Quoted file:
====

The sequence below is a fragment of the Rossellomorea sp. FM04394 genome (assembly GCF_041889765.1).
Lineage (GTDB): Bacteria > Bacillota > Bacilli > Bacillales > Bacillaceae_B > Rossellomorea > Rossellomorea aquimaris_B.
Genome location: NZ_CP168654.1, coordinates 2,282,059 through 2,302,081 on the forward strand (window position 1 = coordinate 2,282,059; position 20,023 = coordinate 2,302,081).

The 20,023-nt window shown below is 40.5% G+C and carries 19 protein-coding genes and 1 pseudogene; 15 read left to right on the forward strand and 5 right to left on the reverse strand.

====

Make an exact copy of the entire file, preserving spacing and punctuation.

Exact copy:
The sequence below is a fragment of the Rossellomorea sp. FM04394 genome (assembly GCF_041889765.1).
Lineage (GTDB): Bacteria > Bacillota > Bacilli > Bacillales > Bacillaceae_B > Rossellomorea > Rossellomorea aquimaris_B.
Genome location: NZ_CP168654.1, coordinates 2,282,059 through 2,302,081 on the forward strand (window position 1 = coordinate 2,282,059; position 20,023 = coordinate 2,302,081).

The 20,023-nt window shown below is 40.5% G+C and carries 19 protein-coding genes and 1 pseudogene; 15 read left to right on the forward strand and 5 right to left on the reverse strand.